In previous columns, we've discussed the importance of building a market ecosystem and the steps required. In this column, we will look at how a particular industry can partner with application providers to create meaningful and focused solutions for its customers. While demand is high for virtual private networks (VPNs), use is actually low compared to the potential market across large, medium and small businesses. VPN vendors can partner very effectively with applications/solutions providers to increase adoption in targeted markets.
In a recent survey conducted by Qualitative Marketing, telcos and service providers agreed that demand for VPNs is strong and anticipate tremendous growth within the next few years. Seventy-five percent of the respondents said they were already experiencing strong demand. One of the problems inhibiting VPN use is customer concern about speed, security and reliability. The biggest objection is the lack of guaranteed service. Telcos and service providers cannot guarantee the quality of service for data delivered over a VPN established on the public Internet.
Telcos and other VPN providers believe that security and reliability are not yet possible. They cannot provide the level many customers expect. They also believe the customers' expectations to receive the same level of security and reliability they get with the phone are just not realistic.
The telcos and service providers are also concerned about providing competitive, differentiating capabilities. The competitive landscape is, in part, driving this push to provide VPNs to the customers. However, most VPN providers are focused on developing the technology for business in general. In doing so, they are not focused on specific industries and those applications most valuable to the customers in the industries (for example, the transfer of medical documents, such as x-rays, between doctors and hospitals).
Ironically, the companies that are most likely to adopt VPNs first are those that must move huge volumes of data and do so in a secure manner. Healthcare companies require patient confidentiality when transferring their large files and are concerned that they will not find this security in VPNs.
Partnering to Increase Adoption.
The need for a partnership between the telcos and the VPN vendors has never been greater. Yet, most respondents to the survey (70 percent) said they were targeting general business. When probed for information on which industry segments or types of businesses, typical responses, such as that from PacWest Telecom, lacked any meaningful focus: "From small to medium and large businesses, there are a lot of opportunities to sell VPN applications."
What's also ironic about the VPN providers' perceptions is that there are, in fact, companies they can work with that provide the capabilities customers expect.
A valuable way for VPNs to benefit from the strong demand and overcome existing challenges is to establish partnerships with vendors that support VPN applications. Such partnerships will add the technology needed to deliver the reliability and security that customers expect, bring the applications to market that will motivate people to change their behavior (i.e., life-blood applications for a specific industry segment).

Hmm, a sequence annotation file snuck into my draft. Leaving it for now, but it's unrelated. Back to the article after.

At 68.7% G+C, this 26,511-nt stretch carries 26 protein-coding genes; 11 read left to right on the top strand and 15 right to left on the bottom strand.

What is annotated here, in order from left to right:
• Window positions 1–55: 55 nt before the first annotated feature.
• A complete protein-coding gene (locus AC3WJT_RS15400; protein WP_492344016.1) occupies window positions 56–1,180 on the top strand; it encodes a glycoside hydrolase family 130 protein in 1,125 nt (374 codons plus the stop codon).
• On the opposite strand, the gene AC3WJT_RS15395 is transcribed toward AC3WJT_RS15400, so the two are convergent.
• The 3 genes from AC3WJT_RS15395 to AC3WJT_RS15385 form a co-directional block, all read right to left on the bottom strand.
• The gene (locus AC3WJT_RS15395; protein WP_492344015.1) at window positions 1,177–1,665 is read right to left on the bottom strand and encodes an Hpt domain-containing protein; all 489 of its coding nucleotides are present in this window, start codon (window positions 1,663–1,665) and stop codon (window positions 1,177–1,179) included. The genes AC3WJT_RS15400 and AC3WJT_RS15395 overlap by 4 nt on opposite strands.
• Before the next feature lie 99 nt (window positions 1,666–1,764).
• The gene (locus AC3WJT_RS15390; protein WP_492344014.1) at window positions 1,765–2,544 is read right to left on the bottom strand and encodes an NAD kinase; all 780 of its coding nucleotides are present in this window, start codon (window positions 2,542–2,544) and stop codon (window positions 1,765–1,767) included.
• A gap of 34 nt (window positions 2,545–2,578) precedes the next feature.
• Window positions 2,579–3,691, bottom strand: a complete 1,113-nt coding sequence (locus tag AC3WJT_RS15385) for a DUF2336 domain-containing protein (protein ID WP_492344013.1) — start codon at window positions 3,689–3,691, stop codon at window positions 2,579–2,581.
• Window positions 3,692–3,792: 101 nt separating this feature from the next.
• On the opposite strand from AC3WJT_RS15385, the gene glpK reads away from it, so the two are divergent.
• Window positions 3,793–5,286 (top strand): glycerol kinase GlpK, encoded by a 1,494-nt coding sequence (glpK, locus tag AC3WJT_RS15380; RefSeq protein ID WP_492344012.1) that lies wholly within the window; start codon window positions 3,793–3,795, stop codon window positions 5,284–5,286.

Telcos have traditionally offered end-to-end solutions, through acquisition if necessary, to make this possible. However, the Internet makes the landscape much more complex; and the number of partnerships required makes purchasing less feasible as an option. In order to bring VPNs to market, the telcos are engaging in an extraordinary number of outside partnerships. "At least 45 percent of the respondents are working with partners. Another 18 percent are considering a partnership," says Noelia Vazquez, research analyst for Qualitative Marketing.
Benefits of Partnering
Although most of the telcos interviewed do not believe that they can guarantee a high level of service, reliability and security over the Internet, there is at least one vendor that provides telcos and other service providers the ability to achieve what they call "guaranteed quality of service" for their VPN offerings. According to Martin King, president and CEO of Quick Com, "VPNs will allow companies to have access to cost-effective peer-to-peer serverless communications technology. Quick Com has created a model for VPN providers to offer guaranteed quality of service, high-level security and multicasting while recouping their costs from existing infrastructure." This is the kind of functionality that will build the market ecosystem and increase VPN adoption.
Partnering also creates meaningful and focused applications for target markets. Another company we found, CyberSentry, Inc., is developing an application for the medical community that supports the transmission of records between remote locations and users. A major medical institution can transfer patient records to another institution or doctor. According to a company spokesperson, their software ensures delivery by tracking the sender and receiver time, location, destination and user ID, and issues reports.
These are just two examples of how partnerships with application providers can overcome the challenges hindering adoption faced by the telcos. Figure 1 lists a few of the benefits each group receives from these types of partnerships. The conclusion: Everyone gets what they most need to succeed from partnering.
Figure 1: Benefits Received from Partnerships with Application Providers
This column addresses the supply side of the market ecosystem. April's column will discuss working with associations to build and support the demand side of the market ecosystem.
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